EPILOGUE: Sunday 29th October: Kaikoura to Wellington - ORDINARY BOYS "Talk Talk Talk"
Our final day began like so many others, with an early start. We used the busy campsite facilities whilst slowly attempting to pack our bags and tidy the van. With a slowly increasing sense of finality, we dismantled the bed and tidied away the bed clothes. By the time of our departure at around 9.30 am, our bags were packed and we were ready for embarkation at Picton. As we drove out of the campsite, a couple firing up the barbeque to have breakfast caught my eye.
We slowly drove away from Kaikoura, back onto SH1, just in front of a double-articulated petrol tanker that started by filling my rear view mirror, but as time passed receded into the distance as we drove up the ever-so-scenic coastal highway. The road closely hugged the coast on a flat plain a couple of kilometres wide between the Pacific Ocean and the Seaward Kaikoura Mountains. At a couple of points, the mountains butted up tightly against the sea and the road took a circuitous route around the imposing rocky headlands.
After about 100km, the road headed inland through the vast vineyards of Marlborough, lodged between the age-smoothed hills marking the Northern end of the Kaikoura ranges. We passed fields being planted with new vines and crossed a long, rickety one-lane bridge with the railway line running above us on a second tier.
The frequency of vineyards increased as we neared Marlborough's main city, Blenheim. Despite a far from glowing report on the place in the Lonely Planet, we were running early for our ferry so we stopped in the City Centre. Being a Sunday, much of the city was closed and only the larger chain stores remained open. The city itself was a real architectural mess with pleasant and colourful art-deco buildings nestled between 70s and 80s concrete ugliness, vying for your eye's attention. When we were to arrive home in Wellington, a week or so later, a news story regarding Blenheim would break concerning a group of four teenagers seriously injured when one of them lit a cigarette whilst the others were trying to get high on a canister of LPG. I guess that should sum up Blenheim for you.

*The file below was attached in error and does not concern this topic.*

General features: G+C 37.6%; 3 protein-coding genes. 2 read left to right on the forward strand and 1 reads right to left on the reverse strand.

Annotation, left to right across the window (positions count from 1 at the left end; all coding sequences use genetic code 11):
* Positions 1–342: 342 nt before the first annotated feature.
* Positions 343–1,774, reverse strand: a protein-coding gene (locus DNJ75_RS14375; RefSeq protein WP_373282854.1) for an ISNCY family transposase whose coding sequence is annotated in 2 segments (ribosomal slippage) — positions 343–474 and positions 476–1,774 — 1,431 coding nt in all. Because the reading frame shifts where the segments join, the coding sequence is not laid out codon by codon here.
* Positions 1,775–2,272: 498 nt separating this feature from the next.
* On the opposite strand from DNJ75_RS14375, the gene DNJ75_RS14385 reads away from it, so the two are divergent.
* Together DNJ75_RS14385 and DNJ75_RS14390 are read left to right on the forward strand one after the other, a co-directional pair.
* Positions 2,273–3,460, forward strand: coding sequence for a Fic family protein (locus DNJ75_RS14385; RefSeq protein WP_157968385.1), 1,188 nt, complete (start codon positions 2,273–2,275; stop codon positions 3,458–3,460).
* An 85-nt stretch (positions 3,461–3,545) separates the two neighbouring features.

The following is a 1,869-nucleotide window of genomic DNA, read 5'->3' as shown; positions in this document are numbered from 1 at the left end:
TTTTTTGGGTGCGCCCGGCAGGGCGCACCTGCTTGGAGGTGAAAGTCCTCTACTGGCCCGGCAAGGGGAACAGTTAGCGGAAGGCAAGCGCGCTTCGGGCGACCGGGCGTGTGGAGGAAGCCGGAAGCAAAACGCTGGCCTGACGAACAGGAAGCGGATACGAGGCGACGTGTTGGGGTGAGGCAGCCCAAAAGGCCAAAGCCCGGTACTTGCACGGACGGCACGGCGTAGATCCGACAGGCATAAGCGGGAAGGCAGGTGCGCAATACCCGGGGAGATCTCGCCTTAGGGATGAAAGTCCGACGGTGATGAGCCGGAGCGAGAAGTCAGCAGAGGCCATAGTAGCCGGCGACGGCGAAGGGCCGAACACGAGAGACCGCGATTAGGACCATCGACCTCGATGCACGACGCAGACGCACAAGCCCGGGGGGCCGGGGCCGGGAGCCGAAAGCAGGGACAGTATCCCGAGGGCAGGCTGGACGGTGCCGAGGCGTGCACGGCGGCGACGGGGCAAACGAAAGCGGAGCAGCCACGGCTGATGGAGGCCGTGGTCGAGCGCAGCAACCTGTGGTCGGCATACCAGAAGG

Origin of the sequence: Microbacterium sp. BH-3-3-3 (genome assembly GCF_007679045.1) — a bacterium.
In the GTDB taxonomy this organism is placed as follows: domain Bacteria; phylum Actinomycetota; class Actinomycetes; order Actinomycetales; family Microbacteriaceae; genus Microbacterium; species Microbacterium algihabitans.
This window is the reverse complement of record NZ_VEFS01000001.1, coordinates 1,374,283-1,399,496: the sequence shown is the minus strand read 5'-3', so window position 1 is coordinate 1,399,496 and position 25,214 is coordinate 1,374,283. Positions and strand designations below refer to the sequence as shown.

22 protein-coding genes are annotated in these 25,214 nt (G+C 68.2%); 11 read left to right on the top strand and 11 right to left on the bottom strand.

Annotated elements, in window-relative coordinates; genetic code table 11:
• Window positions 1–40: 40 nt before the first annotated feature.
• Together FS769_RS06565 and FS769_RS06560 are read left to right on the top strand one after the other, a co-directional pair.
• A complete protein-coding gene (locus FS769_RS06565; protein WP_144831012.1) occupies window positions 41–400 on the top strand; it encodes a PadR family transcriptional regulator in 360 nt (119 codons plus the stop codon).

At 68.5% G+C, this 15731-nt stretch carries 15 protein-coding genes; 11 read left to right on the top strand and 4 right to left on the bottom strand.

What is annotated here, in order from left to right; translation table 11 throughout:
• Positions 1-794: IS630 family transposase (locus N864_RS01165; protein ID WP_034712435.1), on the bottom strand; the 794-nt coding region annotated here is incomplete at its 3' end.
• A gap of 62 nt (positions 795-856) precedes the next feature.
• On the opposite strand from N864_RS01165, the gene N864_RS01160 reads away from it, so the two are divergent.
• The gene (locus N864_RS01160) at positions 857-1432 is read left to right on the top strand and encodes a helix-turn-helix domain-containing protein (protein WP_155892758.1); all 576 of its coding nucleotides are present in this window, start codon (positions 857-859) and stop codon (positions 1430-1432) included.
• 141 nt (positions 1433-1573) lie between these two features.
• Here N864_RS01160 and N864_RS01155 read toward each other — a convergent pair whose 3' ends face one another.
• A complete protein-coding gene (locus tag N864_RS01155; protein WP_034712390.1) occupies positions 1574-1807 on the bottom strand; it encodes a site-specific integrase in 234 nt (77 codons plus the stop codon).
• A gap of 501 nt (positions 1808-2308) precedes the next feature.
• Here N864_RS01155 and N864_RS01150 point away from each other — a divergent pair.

|An art deco building in Blenheim. I can't be sure, but I would wager that either to the left or the right of this picture would be an 'orrble concrete piece of crap.|
We stopped in for a while at Giorgio's Cafe. The jolly proprietor greeted us merrily and soon delivered our tea/coffee. The quality was pretty good, serving up a delicious coffee and a large, if somewhat unusual, pot of breakfast tea.
Then it was time to leave. Just as we were doing so, the large grey clouds overhead started to pelt down with rain. We drove the last 30 kilometres back to Picton in the driving rain very carefully. Parking up in Picton, near to the harbour, we clambered over the seats to get into the rear cabin to load our backs with our bags. Heavily encumbered, we ran as fast as we could through the rain and into the ferry terminal.
The terminal was packed with passengers heading to Wellington. One particular group of 60-somethings had been on a tour of some sort and were milling around in a large group saying goodbye to their tour guide. One of the group seemed to have an inflatable owl on the end of a stick that he was brandishing.
Shortly, we walked up the gangplank, through the rain and onto the boat. We sat down in the family area and waited. I wrote a good chunk of this very journal during the crossing. The cacophony of playing children frequently rang through or pierced the air. Due to the heavy rain, we only ventured outside onto the main deck a couple of times.
Slowly, the ferry (once called the Isle of Innesfree, then Pride of Cherbourg, then Challenger and now Kaitaki) made its way across the Cook Strait. Rain continued to fall all the time that we were on the boat. Despite the awful weather, the crossing was surprisingly calm with only the rare large rocking motion.
Eventually, the hills at the mouth of Wellington Harbour came into view through the thick, wet mist. The last fifteen minutes of the crossing saw the hills fade in and out of view as the visibility deteriorated but the hills drew nearer.
And then we arrived.
A quick taxi ride through the rain later and we were home.
A journey that had seen us walk for two days of constant rain, three river journeys, four ferry crossings and one boat trip had ended in a thick white shroud of water. I suppose that befits a journal titled, "Two Weeks in a Leaky Van"
I lay awake that night listening to a huge hail, thunder and lightning storm crash all around our little house in Petone. I thought to myself about how apt the title of this journal really was.
Well, to cut a long story short, the van DID NOT leak. However, getting home to a damp bed as the rain leaked through the window frame in our bedroom definitely compensated for how dry the van had been. We'd been wet for two whole days on Stewart Island and been in and out of the water on a good number of occasions; so what if the van hadn't leaked, the water had been our companion throughout our trip and to be honest, throughout much of our 8 months in New Zealand.
A typical New Zealand holiday experience?